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A Royal Navy commander's rank insignia.

Commander (often abbreviated Cdr) is a senior officer rank of the Royal Navy of the United Kingdom. It is immediately junior to captain and immediately senior to the rank of lieutenant commander. Officers holding the junior rank of lieutenant commander are not considered to be commanders.


The title (originally "master and commander")[1] originated in the 18th century to describe naval officers who commanded ships of war too large to be commanded by a lieutenant but too small to warrant the assignment of a post-captain, or (before about 1770) a sailing-master; the commanding officer served as his own master. In practice, these were usually unrated sloops-of-war of no more than 20 guns. The Royal Navy shortened "master and commander" to "commander" in 1794; however, the term "master and commander" remained (unofficially) in common parlance for several years.[2] In the 20th and 21st centuries, the rank has been assigned the NATO rank code of OF-4.

Seniority and usage

A commander in the Royal Navy is senior to an officer holding the rank of lieutenant commander but junior to a captain. A commander may command a frigate, destroyer, submarine, aviation squadron or shore installation, or may serve on a staff. Formerly equivalent to the Army rank of major,[3] a commander is now equivalent in rank to a lieutenant colonel in the British Army or a wing commander in the Royal Air Force. The rank of wing commander was derived from the naval rank of commander via the usage in the World War I Royal Naval Air Service.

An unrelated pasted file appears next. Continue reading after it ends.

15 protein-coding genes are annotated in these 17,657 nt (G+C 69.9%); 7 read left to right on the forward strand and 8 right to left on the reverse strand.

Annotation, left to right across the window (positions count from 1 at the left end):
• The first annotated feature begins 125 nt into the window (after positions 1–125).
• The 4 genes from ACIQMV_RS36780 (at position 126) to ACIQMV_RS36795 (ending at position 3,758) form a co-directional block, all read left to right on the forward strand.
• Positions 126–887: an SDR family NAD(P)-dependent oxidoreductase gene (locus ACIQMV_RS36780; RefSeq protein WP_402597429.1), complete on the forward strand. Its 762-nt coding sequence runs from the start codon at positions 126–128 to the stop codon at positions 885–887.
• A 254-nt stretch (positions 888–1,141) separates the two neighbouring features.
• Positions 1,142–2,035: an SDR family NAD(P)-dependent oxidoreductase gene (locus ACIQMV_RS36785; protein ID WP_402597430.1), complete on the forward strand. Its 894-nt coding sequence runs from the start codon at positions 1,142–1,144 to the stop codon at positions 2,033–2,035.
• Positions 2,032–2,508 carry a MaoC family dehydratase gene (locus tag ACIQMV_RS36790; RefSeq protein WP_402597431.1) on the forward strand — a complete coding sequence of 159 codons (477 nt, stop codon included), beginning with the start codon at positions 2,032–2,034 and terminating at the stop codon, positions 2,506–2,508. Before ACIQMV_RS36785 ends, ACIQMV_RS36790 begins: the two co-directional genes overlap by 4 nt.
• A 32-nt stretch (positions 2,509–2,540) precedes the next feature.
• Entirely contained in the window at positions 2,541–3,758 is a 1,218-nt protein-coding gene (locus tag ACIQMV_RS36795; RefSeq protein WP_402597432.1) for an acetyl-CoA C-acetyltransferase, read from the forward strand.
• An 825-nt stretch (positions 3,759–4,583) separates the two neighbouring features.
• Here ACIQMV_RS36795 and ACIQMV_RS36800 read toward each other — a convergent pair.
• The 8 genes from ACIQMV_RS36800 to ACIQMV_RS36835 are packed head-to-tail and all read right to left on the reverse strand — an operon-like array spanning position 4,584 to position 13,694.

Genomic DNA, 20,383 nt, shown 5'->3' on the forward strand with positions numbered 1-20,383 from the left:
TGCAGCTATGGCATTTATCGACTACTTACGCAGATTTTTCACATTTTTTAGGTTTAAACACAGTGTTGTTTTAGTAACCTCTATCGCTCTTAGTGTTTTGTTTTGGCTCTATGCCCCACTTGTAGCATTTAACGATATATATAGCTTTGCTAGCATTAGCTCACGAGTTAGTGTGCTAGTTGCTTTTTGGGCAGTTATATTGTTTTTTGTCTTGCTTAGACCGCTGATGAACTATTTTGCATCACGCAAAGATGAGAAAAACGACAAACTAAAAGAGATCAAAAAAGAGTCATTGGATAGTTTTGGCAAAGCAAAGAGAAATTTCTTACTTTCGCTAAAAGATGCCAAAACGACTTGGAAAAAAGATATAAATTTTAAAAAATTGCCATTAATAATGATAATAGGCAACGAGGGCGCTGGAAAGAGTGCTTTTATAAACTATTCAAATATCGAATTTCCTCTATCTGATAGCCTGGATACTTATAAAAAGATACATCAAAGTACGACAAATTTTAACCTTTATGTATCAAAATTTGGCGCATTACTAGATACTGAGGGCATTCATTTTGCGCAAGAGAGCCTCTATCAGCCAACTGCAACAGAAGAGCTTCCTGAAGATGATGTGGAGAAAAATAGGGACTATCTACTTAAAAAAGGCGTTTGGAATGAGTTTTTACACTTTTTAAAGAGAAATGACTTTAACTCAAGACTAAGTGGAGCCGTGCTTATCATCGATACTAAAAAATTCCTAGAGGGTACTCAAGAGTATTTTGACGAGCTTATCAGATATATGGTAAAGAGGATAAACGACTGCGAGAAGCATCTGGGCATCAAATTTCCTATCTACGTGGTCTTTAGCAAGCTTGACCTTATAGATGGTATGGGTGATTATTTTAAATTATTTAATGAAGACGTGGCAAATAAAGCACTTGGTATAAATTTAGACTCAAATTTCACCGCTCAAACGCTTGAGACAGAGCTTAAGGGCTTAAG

The rank insignia of a commander features three rings of gold braid with a loop in the upper ring.[4]


  1. See also: Master and Commander: The Far Side of the World.
  2. "Why is the Colonel called a 'Kernal?'". Naval Historical Center. 1998. 
  3. The Royal Kalendar, and Court and City Register for England, Scotland, Ireland and the Colonies (London, 1835) page 148
  4. "Uniforms and Badges of Rank at Royal Navy website". Retrieved 2008-12-05. 

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